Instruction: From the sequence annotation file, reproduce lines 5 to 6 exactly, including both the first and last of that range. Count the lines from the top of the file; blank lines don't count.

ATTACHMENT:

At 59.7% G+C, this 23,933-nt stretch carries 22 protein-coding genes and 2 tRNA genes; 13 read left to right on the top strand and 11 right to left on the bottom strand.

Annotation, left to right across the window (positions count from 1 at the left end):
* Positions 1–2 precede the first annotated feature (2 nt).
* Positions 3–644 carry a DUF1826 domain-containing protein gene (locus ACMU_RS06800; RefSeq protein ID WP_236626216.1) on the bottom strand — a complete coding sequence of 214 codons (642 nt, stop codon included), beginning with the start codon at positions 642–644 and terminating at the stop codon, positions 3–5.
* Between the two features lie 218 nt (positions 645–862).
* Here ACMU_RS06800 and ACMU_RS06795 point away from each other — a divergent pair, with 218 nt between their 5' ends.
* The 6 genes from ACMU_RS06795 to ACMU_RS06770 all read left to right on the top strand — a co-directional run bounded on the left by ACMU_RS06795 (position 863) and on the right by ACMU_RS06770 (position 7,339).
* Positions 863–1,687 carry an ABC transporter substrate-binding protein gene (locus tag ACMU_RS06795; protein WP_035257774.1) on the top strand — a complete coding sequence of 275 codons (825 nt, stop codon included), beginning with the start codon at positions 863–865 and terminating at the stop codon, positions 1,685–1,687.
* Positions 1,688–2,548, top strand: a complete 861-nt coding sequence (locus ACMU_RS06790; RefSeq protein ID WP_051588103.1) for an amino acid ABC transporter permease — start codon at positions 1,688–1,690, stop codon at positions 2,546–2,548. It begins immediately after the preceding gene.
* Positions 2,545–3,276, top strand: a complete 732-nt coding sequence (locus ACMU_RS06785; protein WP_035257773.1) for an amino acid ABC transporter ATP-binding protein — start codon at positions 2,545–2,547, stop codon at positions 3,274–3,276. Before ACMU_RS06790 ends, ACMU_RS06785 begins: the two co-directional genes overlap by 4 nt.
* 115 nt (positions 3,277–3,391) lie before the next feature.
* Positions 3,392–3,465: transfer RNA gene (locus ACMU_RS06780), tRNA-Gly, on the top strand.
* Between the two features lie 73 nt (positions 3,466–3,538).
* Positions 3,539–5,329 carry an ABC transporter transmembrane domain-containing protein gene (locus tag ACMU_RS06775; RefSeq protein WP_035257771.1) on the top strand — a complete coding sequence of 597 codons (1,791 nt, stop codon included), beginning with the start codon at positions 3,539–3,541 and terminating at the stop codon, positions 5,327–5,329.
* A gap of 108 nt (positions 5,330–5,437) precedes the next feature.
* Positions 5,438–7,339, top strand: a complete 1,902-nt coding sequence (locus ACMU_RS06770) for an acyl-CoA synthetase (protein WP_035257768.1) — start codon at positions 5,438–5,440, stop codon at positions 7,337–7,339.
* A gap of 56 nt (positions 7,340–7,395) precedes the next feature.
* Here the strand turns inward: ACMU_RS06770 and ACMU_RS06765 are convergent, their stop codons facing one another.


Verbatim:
* Between the two features lie 218 nt (positions 645–862).
* Here ACMU_RS06800 and ACMU_RS06795 point away from each other — a divergent pair, with 218 nt between their 5' ends.